North Carolina Social Work License Requirements

North Carolina offers job growth and competitive salaries for social workers. Learn all about North Carolina social work licensure and requirements.
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  • North Carolina social work requirements vary by educational levels and professional paths.
  • Clinical social workers must hold licenses, and non-clinical certifications are optional.
  • North Carolina social work licensure and certification renewals happen every two years.

North Carolina requires licensure for clinical social workers. The state offers voluntary certification for non-clinical social workers at the bachelor's, master's, and doctorate levels. This guide covers the requirements for all North Carolina social work licensure levels, the different degrees you can earn, and what you can do with them.

North Carolina State Board of Social Work

The North Carolina Social Work Certification and Licensure Board (NCSWCLB) issues social worker credentials. It also enforces the North Carolina Social Worker Certification and Licensure Act.

NCSWCLB evaluates applicants for licensure, renews licenses, and regulates eligibility and license types. The board also enacts rules that include disciplinary and ethical procedures.

Featured Online BSW Programs

Learn about start dates, transferring credits, availability of financial aid, and more by contacting the universities below.

North Carolina Social Work Education Requirements

North Carolina social workers can follow several educational pathways to licensure. Options include earning a bachelor of social work (BSW), a bachelor's degree in a related field, a master of social work (MSW), and a doctorate or Ph.D. in social work.

Bachelor’s Degree in a Related Field

If you have a bachelor's degree in a non-social work field, such as psychology, sociology, or social welfare, you can still apply to a master of social work (MSW) program. Bachelor's degrees typically take four years; an MSW requires two years.

MSW students with bachelor’s degrees in related fields complete a fundamental year before moving into advanced social work coursework and experiential learning.

Bachelor's Degree in Social Work (BSW)

With a bachelor's degree in social work (BSW), graduates can qualify for certified social worker (CSW) and certified social work manager (CSWM) certifications.

They can apply for advanced standing admission into an MSW program. Advanced standing allows students to enter an advanced social work curriculum and earn an MSW in one year.

A four-year BSW includes general education and fundamental social work classes, including family dynamics, human behavior, social welfare, and social work policy and research. The BSW curriculum also includes supervised fieldwork.

Master’s Degree in Social Work (MSW)

MSWs take 1-2 years to complete, depending on whether you qualify for regular or advanced standing.

Regular MSW programs typically include a foundational year, field experiences, and specialization opportunities. Advanced standing students skip the foundational year, having completed fundamental coursework in their BSW programs.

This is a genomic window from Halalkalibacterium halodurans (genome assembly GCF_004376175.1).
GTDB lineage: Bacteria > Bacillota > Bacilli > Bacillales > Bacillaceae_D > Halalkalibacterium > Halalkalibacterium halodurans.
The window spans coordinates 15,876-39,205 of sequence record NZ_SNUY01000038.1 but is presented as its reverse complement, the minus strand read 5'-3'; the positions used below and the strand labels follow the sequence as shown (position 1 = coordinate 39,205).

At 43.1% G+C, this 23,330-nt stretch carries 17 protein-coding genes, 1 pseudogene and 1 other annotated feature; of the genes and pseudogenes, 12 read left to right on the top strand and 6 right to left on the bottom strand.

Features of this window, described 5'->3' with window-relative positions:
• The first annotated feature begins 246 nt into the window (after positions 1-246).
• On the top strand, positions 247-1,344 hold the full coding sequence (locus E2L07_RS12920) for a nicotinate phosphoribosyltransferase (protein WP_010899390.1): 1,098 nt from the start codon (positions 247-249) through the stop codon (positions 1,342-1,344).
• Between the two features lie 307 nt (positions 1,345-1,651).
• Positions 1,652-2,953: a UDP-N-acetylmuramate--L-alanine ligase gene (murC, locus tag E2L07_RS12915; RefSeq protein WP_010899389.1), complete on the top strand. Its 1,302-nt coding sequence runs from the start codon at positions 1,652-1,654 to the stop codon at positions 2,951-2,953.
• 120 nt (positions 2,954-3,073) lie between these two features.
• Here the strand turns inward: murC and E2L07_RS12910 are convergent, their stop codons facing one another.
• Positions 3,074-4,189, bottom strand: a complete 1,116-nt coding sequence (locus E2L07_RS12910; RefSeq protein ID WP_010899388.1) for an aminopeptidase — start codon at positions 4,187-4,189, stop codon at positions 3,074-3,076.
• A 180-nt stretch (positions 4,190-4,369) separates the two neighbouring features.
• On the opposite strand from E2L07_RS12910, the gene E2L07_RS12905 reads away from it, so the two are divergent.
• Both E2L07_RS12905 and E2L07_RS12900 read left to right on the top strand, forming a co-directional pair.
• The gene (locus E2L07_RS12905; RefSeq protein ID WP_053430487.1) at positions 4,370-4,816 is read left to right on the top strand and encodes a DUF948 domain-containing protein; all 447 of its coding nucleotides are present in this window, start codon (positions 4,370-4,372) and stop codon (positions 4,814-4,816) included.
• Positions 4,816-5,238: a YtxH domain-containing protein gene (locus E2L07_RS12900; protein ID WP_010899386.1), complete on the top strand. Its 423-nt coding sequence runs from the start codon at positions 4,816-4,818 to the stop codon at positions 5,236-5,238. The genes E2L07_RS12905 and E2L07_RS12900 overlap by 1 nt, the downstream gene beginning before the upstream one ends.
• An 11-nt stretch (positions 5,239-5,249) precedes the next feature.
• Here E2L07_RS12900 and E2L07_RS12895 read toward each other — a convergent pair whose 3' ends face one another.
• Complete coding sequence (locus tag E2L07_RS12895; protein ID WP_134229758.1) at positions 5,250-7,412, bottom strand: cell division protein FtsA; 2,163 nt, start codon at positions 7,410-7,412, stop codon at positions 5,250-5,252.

After completing 3,000 hours of post-MSW supervised clinical practice, MSWs can apply for state licenses and certifications. They can also pursue additional education and apply for a doctorate of social work (DSW) or Ph.D. program.

Requirements for Initial North Carolina Social Work Licensure

North Carolina has two licenses and three certification options requiring different levels of education and Association of Social Work Board (ASWB) examinations. These include certified master social worker (CMSW), certified social work manager (CSWM), licensed clinical social worker associate (LCSWA), and licensed clinical social worker (LCSW).

Some licenses or certifications, such as the LCSW and CSWM, also require post-degree supervised practice hours.

Discover job descriptions and requirements for each North Carolina social work licensure level.

Certified Social Worker (CSW)

CSW certification permits BSW holders to pursue entry-level social work positions. CSWs provide indirect client and organizational support in administrative case management and non-clinical roles. They may advocate for clients and refer them to social services, teach life skills, or oversee activities at residential and rehabilitation facilities and shelters.

Other workplace settings include healthcare centers, mental health organizations, schools, and social service agencies.

Here are the steps to becoming a CSW:

  • Earn a BSW from a Council on Social Work Education (CSWE)-accredited program
  • Pass the ASWB bachelors exam and pay the $230 exam fee
  • Pay the $145 license application fee

Certified Masters Social Worker (CMSW)

Similar to CSWs, CMSWs can practice non-clinical social work and case management at a more advanced level. MSW-prepared CMSWs may take on supervisory roles or specialize in administration, policy, or research. They may also work with specific populations, such as children, families, and older adults or in specific areas like healthcare and mental health.

CMSWs follow these steps to licensure:

  • Earn an MSW, DSW, or Ph.D. in social work from a CSWE-accredited program
  • Pass the ASWB masters examination or the National Association of Social Workers (NASW) Academy of Certified Social Workers exam and pay the exam fee
  • Pay the $145 license application fee

Certified Social Work Manager (CSWM)